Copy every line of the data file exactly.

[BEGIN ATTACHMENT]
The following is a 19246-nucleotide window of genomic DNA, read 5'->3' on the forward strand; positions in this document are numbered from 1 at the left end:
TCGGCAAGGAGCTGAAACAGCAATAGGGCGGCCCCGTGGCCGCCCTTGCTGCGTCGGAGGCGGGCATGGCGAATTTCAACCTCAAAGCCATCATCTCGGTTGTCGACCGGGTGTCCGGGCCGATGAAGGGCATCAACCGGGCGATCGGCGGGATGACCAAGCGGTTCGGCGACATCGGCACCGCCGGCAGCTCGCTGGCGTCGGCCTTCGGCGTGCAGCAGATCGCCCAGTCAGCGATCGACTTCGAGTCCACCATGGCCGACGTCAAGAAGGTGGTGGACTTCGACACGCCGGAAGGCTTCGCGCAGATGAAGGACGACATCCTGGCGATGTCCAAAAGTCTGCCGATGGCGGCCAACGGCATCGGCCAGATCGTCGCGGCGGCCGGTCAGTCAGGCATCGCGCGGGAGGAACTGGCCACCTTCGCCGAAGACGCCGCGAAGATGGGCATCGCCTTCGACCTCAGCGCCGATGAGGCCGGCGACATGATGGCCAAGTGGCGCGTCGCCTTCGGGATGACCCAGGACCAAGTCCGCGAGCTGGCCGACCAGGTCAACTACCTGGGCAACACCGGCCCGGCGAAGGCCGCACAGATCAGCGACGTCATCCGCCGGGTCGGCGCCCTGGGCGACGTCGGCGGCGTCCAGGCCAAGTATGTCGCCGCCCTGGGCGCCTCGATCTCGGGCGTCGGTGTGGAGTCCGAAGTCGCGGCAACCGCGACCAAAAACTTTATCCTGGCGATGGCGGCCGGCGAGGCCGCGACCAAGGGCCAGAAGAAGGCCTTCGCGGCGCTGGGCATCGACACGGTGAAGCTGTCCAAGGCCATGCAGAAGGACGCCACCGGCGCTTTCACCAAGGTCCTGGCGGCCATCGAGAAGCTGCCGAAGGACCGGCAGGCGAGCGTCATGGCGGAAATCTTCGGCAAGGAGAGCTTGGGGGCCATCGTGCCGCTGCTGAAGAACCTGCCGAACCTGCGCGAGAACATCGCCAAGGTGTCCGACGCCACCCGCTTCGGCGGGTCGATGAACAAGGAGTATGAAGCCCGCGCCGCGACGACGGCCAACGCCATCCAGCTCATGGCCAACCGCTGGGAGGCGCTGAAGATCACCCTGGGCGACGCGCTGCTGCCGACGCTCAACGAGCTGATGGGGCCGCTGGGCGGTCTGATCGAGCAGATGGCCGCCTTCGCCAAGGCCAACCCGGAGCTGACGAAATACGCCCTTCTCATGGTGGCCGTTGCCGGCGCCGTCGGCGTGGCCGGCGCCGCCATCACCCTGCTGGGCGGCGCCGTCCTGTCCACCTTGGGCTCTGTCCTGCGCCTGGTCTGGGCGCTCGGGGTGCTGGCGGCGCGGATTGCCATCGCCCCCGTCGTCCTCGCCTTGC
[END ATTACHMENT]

The following is a 19246-nucleotide window of genomic DNA, read 5'->3' on the forward strand; positions in this document are numbered from 1 at the left end:
TCGGCAAGGAGCTGAAACAGCAATAGGGCGGCCCCGTGGCCGCCCTTGCTGCGTCGGAGGCGGGCATGGCGAATTTCAACCTCAAAGCCATCATCTCGGTTGTCGACCGGGTGTCCGGGCCGATGAAGGGCATCAACCGGGCGATCGGCGGGATGACCAAGCGGTTCGGCGACATCGGCACCGCCGGCAGCTCGCTGGCGTCGGCCTTCGGCGTGCAGCAGATCGCCCAGTCAGCGATCGACTTCGAGTCCACCATGGCCGACGTCAAGAAGGTGGTGGACTTCGACACGCCGGAAGGCTTCGCGCAGATGAAGGACGACATCCTGGCGATGTCCAAAAGTCTGCCGATGGCGGCCAACGGCATCGGCCAGATCGTCGCGGCGGCCGGTCAGTCAGGCATCGCGCGGGAGGAACTGGCCACCTTCGCCGAAGACGCCGCGAAGATGGGCATCGCCTTCGACCTCAGCGCCGATGAGGCCGGCGACATGATGGCCAAGTGGCGCGTCGCCTTCGGGATGACCCAGGACCAAGTCCGCGAGCTGGCCGACCAGGTCAACTACCTGGGCAACACCGGCCCGGCGAAGGCCGCACAGATCAGCGACGTCATCCGCCGGGTCGGCGCCCTGGGCGACGTCGGCGGCGTCCAGGCCAAGTATGTCGCCGCCCTGGGCGCCTCGATCTCGGGCGTCGGTGTGGAGTCCGAAGTCGCGGCAACCGCGACCAAAAACTTTATCCTGGCGATGGCGGCCGGCGAGGCCGCGACCAAGGGCCAGAAGAAGGCCTTCGCGGCGCTGGGCATCGACACGGTGAAGCTGTCCAAGGCCATGCAGAAGGACGCCACCGGCGCTTTCACCAAGGTCCTGGCGGCCATCGAGAAGCTGCCGAAGGACCGGCAGGCGAGCGTCATGGCGGAAATCTTCGGCAAGGAGAGCTTGGGGGCCATCGTGCCGCTGCTGAAGAACCTGCCGAACCTGCGCGAGAACATCGCCAAGGTGTCCGACGCCACCCGCTTCGGCGGGTCGATGAACAAGGAGTATGAAGCCCGCGCCGCGACGACGGCCAACGCCATCCAGCTCATGGCCAACCGCTGGGAGGCGCTGAAGATCACCCTGGGCGACGCGCTGCTGCCGACGCTCAACGAGCTGATGGGGCCGCTGGGCGGTCTGATCGAGCAGATGGCCGCCTTCGCCAAGGCCAACCCGGAGCTGACGAAATACGCCCTTCTCATGGTGGCCGTTGCCGGCGCCGTCGGCGTGGCCGGCGCCGCCATCACCCTGCTGGGCGGCGCCGTCCTGTCCACCTTGGGCTCTGTCCTGCGCCTGGTCTGGGCGCTCGGGGTGCTGGCGGCGCGGATTGCCATCGCCCCCGTCGTCCTCGCCTTGC